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2005 entrepreneurshipandecommerce muske_entre

  1. 1. Entrepreneurship
  2. 2. Entrepreneurship Glenn Muske Micro Business Specialist Oklahoma State University
  3. 3. Outline <ul><li>Entrepreneurship </li></ul><ul><ul><li>Myths </li></ul></ul><ul><ul><li>Defined </li></ul></ul><ul><ul><li>Opportunity, Risk and Reward </li></ul></ul><ul><ul><li>What the social sciences tell us </li></ul></ul><ul><li>Entrepreneurs and the community </li></ul><ul><ul><li>Entrepreneurs vs. small business owners & others </li></ul></ul><ul><ul><li>Role of entrepreneurs in the local economy </li></ul></ul><ul><ul><li>Building an entrepreneurial community </li></ul></ul><ul><li>Entrepreneurial examples </li></ul><ul><li>Special entrepreneurial situations </li></ul><ul><li>Final thoughts </li></ul>
  4. 4. Personal Passion <ul><li>The freedom to pursue personal passion leads many to start businesses. </li></ul><ul><li>“ Nothing great in the world has been accomplished without passion.” </li></ul><ul><li>George Wilhelm Friedrich Hegel </li></ul><ul><li>German Philosopher (1770-1831) </li></ul>
  5. 5. Questions often asked but aren’t the most important <ul><li>What can I do? What business should I start? </li></ul><ul><li>Can I get a grant? </li></ul><ul><li>What business will earn lots of money? </li></ul><ul><li>What about e-commerce? </li></ul>
  6. 6. Questions often not asked but should be!! <ul><li>Am I an entrepreneur? </li></ul><ul><li>Is there a market? </li></ul><ul><li>Can I profitably tap that market? </li></ul><ul><li>How do I get to market? </li></ul><ul><li>- E-commerce is just a means to market </li></ul>
  7. 7. The Myths of Entrepreneurship
  8. 8. Myth #1 <ul><li>Get Rich Quick! </li></ul><ul><li>Truth is </li></ul><ul><ul><li>Life as an entrepreneur is not about money. </li></ul></ul><ul><ul><li>Success rarely happens overnight. </li></ul></ul><ul><ul><li>It's about what you want to do with your life. </li></ul></ul>
  9. 9. Myth # 2 <ul><li>You must be born an entrepreneur </li></ul><ul><li>(trait theory) </li></ul><ul><li>Truth is: </li></ul><ul><ul><li>some of the most successful entrepreneurs are the most unlikely. </li></ul></ul><ul><ul><li>It is a lifestyle choice, not an accident. </li></ul></ul>
  10. 10. Myth # 3 <ul><li>You must be at the right place at the right time </li></ul><ul><li>(environment theory) </li></ul><ul><li>Truth is: </li></ul><ul><ul><li>successful entrepreneurs operate whatever the macroeconomic and structural factors are </li></ul></ul>
  11. 11. Myth # 4 <ul><li>&quot;I'll have all this free time…&quot; </li></ul><ul><li>Truth is entrepreneurs work many hours </li></ul><ul><ul><li>advantages are: </li></ul></ul><ul><ul><ul><li>control of time </li></ul></ul></ul><ul><ul><ul><li>variety of tasks </li></ul></ul></ul>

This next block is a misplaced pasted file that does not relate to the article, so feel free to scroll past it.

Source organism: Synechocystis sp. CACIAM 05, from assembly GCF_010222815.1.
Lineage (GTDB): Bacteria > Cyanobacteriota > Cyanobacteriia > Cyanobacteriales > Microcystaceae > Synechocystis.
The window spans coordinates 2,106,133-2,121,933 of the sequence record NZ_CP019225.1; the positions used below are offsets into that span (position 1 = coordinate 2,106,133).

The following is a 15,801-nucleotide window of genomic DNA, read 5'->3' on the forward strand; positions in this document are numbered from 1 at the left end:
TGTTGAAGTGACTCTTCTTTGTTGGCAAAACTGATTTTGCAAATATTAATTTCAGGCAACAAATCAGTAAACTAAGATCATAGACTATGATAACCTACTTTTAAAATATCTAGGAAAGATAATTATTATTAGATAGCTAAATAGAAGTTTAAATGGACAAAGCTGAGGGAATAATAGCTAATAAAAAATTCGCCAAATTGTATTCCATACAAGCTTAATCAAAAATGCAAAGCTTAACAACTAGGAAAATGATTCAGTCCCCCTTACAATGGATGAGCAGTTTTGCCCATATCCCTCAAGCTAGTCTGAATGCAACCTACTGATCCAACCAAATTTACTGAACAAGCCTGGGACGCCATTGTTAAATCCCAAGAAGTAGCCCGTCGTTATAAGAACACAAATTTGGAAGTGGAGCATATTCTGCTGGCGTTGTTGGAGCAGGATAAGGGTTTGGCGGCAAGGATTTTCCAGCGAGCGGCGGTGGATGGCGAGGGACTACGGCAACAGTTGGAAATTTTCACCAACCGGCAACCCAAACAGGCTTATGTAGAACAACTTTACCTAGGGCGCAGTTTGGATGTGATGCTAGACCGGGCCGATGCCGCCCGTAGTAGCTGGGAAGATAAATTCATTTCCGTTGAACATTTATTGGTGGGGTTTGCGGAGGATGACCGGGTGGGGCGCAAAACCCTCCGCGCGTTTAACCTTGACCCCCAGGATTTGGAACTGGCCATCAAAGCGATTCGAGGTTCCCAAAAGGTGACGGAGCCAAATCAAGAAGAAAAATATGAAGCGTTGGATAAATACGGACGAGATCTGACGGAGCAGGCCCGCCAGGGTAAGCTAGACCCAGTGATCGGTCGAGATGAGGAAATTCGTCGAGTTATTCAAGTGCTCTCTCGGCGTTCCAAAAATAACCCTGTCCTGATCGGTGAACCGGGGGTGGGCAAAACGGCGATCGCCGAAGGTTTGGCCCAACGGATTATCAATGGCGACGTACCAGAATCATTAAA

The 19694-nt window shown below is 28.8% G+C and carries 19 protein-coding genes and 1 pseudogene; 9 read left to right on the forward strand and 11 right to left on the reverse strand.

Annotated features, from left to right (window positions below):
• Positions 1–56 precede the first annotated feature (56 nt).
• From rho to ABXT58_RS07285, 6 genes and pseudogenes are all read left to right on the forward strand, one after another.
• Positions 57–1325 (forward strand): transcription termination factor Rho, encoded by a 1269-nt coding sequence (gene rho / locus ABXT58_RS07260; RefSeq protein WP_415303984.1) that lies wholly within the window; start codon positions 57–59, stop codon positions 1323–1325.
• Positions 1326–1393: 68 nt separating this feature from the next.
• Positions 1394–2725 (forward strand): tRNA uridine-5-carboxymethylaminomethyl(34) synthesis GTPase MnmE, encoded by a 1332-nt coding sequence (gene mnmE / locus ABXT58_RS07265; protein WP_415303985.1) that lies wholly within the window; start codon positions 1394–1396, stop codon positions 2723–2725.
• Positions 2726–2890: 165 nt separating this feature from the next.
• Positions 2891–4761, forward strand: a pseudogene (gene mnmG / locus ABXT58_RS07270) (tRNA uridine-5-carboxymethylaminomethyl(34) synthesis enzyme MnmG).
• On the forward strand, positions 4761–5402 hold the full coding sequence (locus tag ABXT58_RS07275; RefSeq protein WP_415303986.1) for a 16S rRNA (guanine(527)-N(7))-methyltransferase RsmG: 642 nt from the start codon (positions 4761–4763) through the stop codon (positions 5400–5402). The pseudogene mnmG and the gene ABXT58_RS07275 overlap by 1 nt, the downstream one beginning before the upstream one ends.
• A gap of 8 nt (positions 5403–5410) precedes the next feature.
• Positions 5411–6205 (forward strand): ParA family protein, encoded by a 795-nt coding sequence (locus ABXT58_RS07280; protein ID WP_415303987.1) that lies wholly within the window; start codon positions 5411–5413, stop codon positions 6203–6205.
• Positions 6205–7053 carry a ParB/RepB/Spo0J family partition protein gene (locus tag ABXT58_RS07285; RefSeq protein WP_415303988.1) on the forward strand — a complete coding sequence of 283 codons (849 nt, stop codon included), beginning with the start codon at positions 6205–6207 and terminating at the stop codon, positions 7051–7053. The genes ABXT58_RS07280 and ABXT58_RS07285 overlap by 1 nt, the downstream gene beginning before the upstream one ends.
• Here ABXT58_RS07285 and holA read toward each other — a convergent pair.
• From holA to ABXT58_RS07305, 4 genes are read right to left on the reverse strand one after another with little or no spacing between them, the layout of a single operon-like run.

12. 12. Myth # 5 <ul><li>It get easier. </li></ul><ul><li>Truth is it gets more challenging </li></ul><ul><ul><li>must work faster, smarter & longer </li></ul></ul><ul><ul><li>must enjoy the battle </li></ul></ul>
  13. 13. Myth # 6 <ul><li>If you build it, they will come. </li></ul><ul><li>Truth is building your business is just the start. </li></ul><ul><ul><li>Next is the real work: </li></ul></ul><ul><ul><li>planning </li></ul></ul><ul><ul><li>timing </li></ul></ul><ul><ul><li>strategizing and more. </li></ul></ul>
  14. 14. Myth # 7 <ul><li>It's all about the bottom line. </li></ul><ul><li>Truth is that the bottom line is necessary but not sufficient </li></ul><ul><ul><li>purpose and meaning to the business </li></ul></ul><ul><ul><li>inspire customers and employees </li></ul></ul>
  15. 15. Myth # 8 <ul><li>Entrepreneurs are risk takers </li></ul><ul><li>Truth – Entrepreneurs are calculators </li></ul><ul><ul><li>Studies show entrepreneurs are only moderate risk takers </li></ul></ul>
  16. 16. Myth # 9 <ul><li>You have to have a great idea </li></ul><ul><li>Truth </li></ul><ul><ul><li>Your idea must be good </li></ul></ul><ul><ul><li>Your idea must be doable </li></ul></ul><ul><ul><li>Your idea must be wanted or needed </li></ul></ul><ul><ul><li>Your idea must be priced right </li></ul></ul>
  17. 17. Myth # 10 <ul><li>It takes a lot of money </li></ul><ul><li>Truth – Over 50% start for under $10,000 </li></ul><ul><ul><li>Also look for </li></ul></ul><ul><ul><ul><li>Certain business types </li></ul></ul></ul><ul><ul><ul><li>Turn-around situations </li></ul></ul></ul><ul><ul><ul><li>Possibility of using other people’s money </li></ul></ul></ul>
  18. 18. Entrepreneur’s goal is <ul><li>By finding new solutions to existing problems </li></ul><ul><li>Or by connecting existing solutions to unmet needs or new opportunities” </li></ul><ul><li>SOURCE: Lichtenstein & Lyons, Incubating New Enterprises: A Guide to Successful Practice, 1996 </li></ul>“ to create or capitalize on new economic opportunities through innovation
  19. 19. Entrepreneurship Definitions: <ul><li>Creation of an innovative economic organization for the purpose of gain or growth under conditions of risk and uncertainty </li></ul><ul><li>Self-employment through business ownership that includes significant elements of risk, control, and reward (Coleman Foundation) </li></ul><ul><li>Organizing a business venture assuming a certain amount of risk to make a profit (Burns and Bolton) </li></ul>